The Changing News Media
Thanks to political changes and to the growth of the Internet, it’s no secret that news sources have had to radically change their operating procedures and business models to adapt to a rapidly changing audience climate. Those interested in discussions about the state of the current news media are fond of noting that, at one time, news departments at major United States television networks were, proudly, “loss leaders,” meaning that they operated at a net loss, making no money. The networks were willing to cover this loss with profits from other departments because news was important, and they were fulfilling the crucial social function of keeping the public informed about current events. To a certain degree, this state of affairs was even legislated, since news outlets were required to provide a certain proportion of real, objective reporting alongside their more sensationalist stories.
The Telecommunications Act of 1996
Over the past few decades, broadcast media, including television news programs and networks, have been changing drastically. The changes have largely taken the form of deregulation, including, for example, the Telecommunications Act of 1996, which deregulated media ownership, leading to the current state of affairs wherein a few huge corporations own a vast majority of the broadcast media outlets to which the general public has access. Additionally, news outlets are now able to carry as much tabloid-style news as they like, and are under no obligation to provide objective reporting or to cater to what the public ought to hear.
Where is the Real News Media?
No matter which side of the debate is in the right, the question that arises is this: do people even have a choice in the matter? Do people choose to watch sensationalistic, fad news when they could be watching “real” news? Does real news even exist anymore? Or has deregulation left a void of information that still remains to be filled with a new, responsible news source that’s simultaneously savvy to the changing technological climate? It’s not clear whether people would choose good news if they could, but what is clear is that there’s a glut of entertainment news outlets. Perhaps a higher proportion of socially responsible news outlets would change the landscape once again.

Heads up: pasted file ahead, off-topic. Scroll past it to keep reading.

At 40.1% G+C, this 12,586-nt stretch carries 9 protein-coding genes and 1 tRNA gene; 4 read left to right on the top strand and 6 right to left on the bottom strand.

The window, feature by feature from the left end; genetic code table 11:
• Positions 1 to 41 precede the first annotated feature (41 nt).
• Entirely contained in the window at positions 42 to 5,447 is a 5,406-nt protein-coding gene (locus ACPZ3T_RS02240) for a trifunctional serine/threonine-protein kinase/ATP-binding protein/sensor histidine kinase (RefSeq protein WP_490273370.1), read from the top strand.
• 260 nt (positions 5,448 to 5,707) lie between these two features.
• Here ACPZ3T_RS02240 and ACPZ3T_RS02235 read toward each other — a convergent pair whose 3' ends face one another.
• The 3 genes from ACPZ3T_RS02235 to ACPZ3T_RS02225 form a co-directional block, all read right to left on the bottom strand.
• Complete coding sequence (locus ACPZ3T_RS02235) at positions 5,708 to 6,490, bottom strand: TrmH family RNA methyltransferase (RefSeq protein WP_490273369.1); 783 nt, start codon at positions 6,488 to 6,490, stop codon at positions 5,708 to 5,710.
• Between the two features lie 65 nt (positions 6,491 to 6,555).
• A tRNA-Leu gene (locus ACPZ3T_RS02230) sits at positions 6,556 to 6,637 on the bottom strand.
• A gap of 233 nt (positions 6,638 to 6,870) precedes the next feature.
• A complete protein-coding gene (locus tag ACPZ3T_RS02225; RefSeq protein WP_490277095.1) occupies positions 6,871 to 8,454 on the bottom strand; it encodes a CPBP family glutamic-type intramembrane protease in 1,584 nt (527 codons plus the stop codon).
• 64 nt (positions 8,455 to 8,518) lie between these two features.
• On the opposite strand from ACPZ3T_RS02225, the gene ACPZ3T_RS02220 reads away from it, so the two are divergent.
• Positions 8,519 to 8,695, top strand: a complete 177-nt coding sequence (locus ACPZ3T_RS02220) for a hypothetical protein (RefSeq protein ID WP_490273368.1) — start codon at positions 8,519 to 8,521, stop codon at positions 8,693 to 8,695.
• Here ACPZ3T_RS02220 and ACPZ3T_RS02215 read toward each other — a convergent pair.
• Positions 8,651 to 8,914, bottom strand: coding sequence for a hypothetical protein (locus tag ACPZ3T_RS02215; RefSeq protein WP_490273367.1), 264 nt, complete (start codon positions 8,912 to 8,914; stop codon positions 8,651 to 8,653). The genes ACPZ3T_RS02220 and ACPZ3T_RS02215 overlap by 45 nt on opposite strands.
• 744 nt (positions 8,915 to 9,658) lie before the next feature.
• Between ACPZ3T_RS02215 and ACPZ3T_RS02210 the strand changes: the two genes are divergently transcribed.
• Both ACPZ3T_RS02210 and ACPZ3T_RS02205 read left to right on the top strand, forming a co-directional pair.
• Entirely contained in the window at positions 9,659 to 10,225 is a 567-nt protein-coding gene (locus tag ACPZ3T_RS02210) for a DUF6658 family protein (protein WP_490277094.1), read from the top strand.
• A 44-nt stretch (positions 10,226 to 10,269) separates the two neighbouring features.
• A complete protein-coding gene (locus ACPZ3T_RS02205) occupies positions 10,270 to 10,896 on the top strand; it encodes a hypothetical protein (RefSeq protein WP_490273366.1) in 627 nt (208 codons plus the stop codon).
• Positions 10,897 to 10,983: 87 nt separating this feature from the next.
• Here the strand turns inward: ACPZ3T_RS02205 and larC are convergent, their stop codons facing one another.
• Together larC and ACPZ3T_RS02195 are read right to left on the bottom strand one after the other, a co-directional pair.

News for Profit
The effect of deregulation can be seen every day across news media. Dedicated news networks are notorious for tailoring the news they offer to specific target audiences, giving every story they run a blatant political spin and choosing to air only news items that fit with their audience’s worldview. News programs on major networks such as CBS and NBC are no longer loss leaders, but are instead designed to make a profit by getting ratings, meaning that they often run sensationalistic news stories or use language and visuals that are flashy, exaggerated, and intended to catch the attention of an ever-more-restless public. On the internet, this type of news reporting is even more apparent: there are websites dedicated to providing only the news that visitors want to know, with nothing that they don’t want. Even formerly respectable news outlets, such as newspapers, frequently run sub-par pieces on their websites just so they can get as many viewers, and thus as much ad revenue, as possible.
The Case for Deregulation
In recent years, there has been a great deal of debate related to whether the changing news media is a good thing. Those in favor tend to be proponents of free-market capitalism and deregulation, arguing that news outlets ought to be able to give the public what they want in order to compete and make a profit. Such people argue that if the public isn’t interested in “important” news, such as current world events or political developments, no one has the right to force such information upon them. Free market fanatics claim that the market is itself a regulatory body, and the onus is upon news outlets to make news both important and profitable.